::critcl::argtype name body ?ctype? ?ctypefun?
  This command defines the argument type name, and associates it with the C code doing the conversion (body) from Tcl to C The C type of the variable to hold the conversion result is ctype and the type of the function argument itself is ctypefun. Both types default to name if they are not specified (or the empty string).

If name is declared already an error will be thrown.

The body’s responsibility is the conversion of a command’s Tcl_Obj* argument into a C value for the underlying function and its storage in a helper variable.

The C code of body is guaranteed to be called inside of a separate C code block (thus allowing the use of local variables) which has access to the following environment:
interp A Tcl_Interp* typed C variable referencing the interpreter the code is running in.
@@ A placeholder for the Tcl_Obj*-valued C expression providing the value of the argument to convert.
@A A placeholder for the name of the C variable to store the converted argument into.

As examples here are the definitions of two standard argument types:

argtype int {   if (Tcl_GetIntFromObj(interp, @@, &@A) != TCL_OK) return TCL_ERROR; }

argtype float {   double t;   if (Tcl_GetDoubleFromObj(interp, @@, &t) != TCL_OK) return TCL_ERROR;   @A = (float) t; }

::critcl::argtype name = origname
  This form of the argtype command declares name as an alias of argument type origname, which has to be defined already. If this is not the case an error is thrown.
::critcl::argtypesupport name code
  This command defines a C code fragment for the already defined argument type name which will be inserted before all functions using that type. Its purpose is the definition of any supporting C types needed by the argument type. If the type is used by many functions the system ensure that only the first of the multiple insertions of the code fragment is active, and the others disabled.

CONCEPTS

    MODES OF OPERATION/USE

CriTcl can be used in three different modes of operation, called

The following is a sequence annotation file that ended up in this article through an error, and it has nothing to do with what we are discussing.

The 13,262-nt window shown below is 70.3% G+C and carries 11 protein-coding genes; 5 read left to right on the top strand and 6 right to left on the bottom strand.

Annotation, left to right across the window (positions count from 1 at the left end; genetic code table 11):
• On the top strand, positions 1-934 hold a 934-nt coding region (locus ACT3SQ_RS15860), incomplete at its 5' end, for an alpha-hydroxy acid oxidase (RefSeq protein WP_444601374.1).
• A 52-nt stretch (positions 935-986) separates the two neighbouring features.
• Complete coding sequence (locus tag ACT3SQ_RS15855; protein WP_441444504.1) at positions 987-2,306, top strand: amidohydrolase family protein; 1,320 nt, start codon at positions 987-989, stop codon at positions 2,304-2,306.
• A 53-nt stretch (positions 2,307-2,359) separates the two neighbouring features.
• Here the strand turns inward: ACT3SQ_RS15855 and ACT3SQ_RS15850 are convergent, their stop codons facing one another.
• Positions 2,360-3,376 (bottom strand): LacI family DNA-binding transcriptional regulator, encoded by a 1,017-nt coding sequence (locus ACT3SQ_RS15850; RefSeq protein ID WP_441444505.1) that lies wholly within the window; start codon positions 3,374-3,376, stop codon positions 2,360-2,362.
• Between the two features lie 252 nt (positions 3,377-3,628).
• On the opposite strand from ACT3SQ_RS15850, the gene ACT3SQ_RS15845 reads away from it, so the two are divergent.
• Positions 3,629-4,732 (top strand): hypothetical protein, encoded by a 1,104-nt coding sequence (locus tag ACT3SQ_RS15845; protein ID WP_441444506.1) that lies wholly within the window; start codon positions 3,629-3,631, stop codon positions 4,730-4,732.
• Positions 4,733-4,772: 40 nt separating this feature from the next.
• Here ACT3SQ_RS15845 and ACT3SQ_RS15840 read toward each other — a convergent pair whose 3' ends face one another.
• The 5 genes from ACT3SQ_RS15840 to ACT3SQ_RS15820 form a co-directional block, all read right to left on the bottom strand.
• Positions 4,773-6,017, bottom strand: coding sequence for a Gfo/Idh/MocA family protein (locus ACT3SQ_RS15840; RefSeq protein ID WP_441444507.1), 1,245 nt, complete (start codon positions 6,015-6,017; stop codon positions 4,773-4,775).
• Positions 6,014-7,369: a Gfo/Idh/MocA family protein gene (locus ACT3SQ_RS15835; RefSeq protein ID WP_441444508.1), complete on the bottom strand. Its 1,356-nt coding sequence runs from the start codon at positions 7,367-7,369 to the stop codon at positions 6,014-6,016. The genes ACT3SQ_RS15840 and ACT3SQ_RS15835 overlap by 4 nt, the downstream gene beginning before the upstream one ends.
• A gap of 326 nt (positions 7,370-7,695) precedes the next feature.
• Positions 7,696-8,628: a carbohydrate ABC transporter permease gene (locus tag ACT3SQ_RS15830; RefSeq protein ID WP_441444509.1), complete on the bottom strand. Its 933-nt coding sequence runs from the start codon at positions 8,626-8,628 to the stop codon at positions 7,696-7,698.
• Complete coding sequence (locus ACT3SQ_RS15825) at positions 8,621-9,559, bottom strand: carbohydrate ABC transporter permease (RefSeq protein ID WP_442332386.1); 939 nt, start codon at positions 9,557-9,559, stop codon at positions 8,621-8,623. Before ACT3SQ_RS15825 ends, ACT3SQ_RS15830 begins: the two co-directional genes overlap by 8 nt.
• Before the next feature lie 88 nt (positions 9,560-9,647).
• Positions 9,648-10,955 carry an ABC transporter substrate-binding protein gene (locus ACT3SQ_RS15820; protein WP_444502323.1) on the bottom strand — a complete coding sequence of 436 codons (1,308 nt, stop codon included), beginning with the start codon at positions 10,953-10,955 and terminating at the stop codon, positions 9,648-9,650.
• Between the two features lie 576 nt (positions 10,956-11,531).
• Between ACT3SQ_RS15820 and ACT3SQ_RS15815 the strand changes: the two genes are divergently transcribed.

[1] Compile & Run, and
[2] Generate Package
[3] Generate TEA Package
Of these three Compile & Run came first and is the default when using the package directly. In that case the package collects the C fragments, builds them as needed, and caches the results for quick reuse when the same code is used in the future again.

The second mode, Generate Package, was introduced to enable the creation of (prebuilt) deliverable packages which do not depend on the existence of a build system, i.e. C compiler, on the target machine. This was originally done through the experimental Critbind tool, and is now handled by the CriTcl Application, also named critcl.

Newly introduced with Critcl version 3 is Generate TEA Package. This mode constructs a directory hierarchy from the package which can later be built like a regular TEA package, i.e. using


  .../configure --prefix ...   make all isntall

Regarding the caching of results please read the section about the Result Cache fore more details.

    RUNTIME BEHAVIOUR

The default behaviour of critcl, the package is to defer the compilation, linking, and loading of any C code as much as possible, given that this is an expensive operation, mainly in the time required. In other words, the C code embedded into a ".critcl" file is built only when the first C command or procedure it provides is invoked. This part of the system uses standard functionality built into the Tcl core, i.e. the auto_index variable to map from commands to scripts providing them and the unknown command using this information when the command is needed.

A limitation of this behaviour is that it is not possible to just use info commands check for the existence of a critcl defined command. It is also necessary to search in the auto_index array, in case it has not been build yet.

This behaviour can be changed by using the control command critcl::load. When invoked, the building, including loading of the result, is forced. After this command has been invoked for a ".critcl" file further definition of C code in this file is not allowed any longer.

    FILE MAPPING